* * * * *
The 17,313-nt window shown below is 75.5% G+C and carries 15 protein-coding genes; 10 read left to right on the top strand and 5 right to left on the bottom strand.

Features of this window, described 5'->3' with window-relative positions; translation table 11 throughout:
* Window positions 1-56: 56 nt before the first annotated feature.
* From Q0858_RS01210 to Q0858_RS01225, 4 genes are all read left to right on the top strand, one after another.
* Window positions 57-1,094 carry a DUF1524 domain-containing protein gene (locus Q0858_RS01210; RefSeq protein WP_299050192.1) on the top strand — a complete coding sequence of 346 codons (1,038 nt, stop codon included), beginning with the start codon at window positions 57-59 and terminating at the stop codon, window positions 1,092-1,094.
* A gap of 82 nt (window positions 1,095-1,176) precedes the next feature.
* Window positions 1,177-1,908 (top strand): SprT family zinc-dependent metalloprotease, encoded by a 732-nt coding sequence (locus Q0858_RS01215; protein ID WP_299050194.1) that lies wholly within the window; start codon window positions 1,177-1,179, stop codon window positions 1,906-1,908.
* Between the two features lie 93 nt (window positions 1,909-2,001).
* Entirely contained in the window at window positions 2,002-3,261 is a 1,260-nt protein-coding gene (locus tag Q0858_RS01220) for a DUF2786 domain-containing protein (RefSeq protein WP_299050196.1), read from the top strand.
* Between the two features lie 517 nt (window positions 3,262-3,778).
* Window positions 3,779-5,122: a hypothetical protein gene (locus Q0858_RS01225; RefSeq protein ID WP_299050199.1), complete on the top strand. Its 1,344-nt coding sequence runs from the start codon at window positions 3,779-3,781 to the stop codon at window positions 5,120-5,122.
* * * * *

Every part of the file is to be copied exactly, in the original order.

The 17,313-nt window shown below is 75.5% G+C and carries 15 protein-coding genes; 10 read left to right on the top strand and 5 right to left on the bottom strand.

Features of this window, described 5'->3' with window-relative positions; translation table 11 throughout:
* Window positions 1-56: 56 nt before the first annotated feature.
* From Q0858_RS01210 to Q0858_RS01225, 4 genes are all read left to right on the top strand, one after another.
* Window positions 57-1,094 carry a DUF1524 domain-containing protein gene (locus Q0858_RS01210; RefSeq protein WP_299050192.1) on the top strand — a complete coding sequence of 346 codons (1,038 nt, stop codon included), beginning with the start codon at window positions 57-59 and terminating at the stop codon, window positions 1,092-1,094.
* A gap of 82 nt (window positions 1,095-1,176) precedes the next feature.
* Window positions 1,177-1,908 (top strand): SprT family zinc-dependent metalloprotease, encoded by a 732-nt coding sequence (locus Q0858_RS01215; protein ID WP_299050194.1) that lies wholly within the window; start codon window positions 1,177-1,179, stop codon window positions 1,906-1,908.
* Between the two features lie 93 nt (window positions 1,909-2,001).
* Entirely contained in the window at window positions 2,002-3,261 is a 1,260-nt protein-coding gene (locus tag Q0858_RS01220) for a DUF2786 domain-containing protein (RefSeq protein WP_299050196.1), read from the top strand.
* Between the two features lie 517 nt (window positions 3,262-3,778).
* Window positions 3,779-5,122: a hypothetical protein gene (locus Q0858_RS01225; RefSeq protein ID WP_299050199.1), complete on the top strand. Its 1,344-nt coding sequence runs from the start codon at window positions 3,779-3,781 to the stop codon at window positions 5,120-5,122.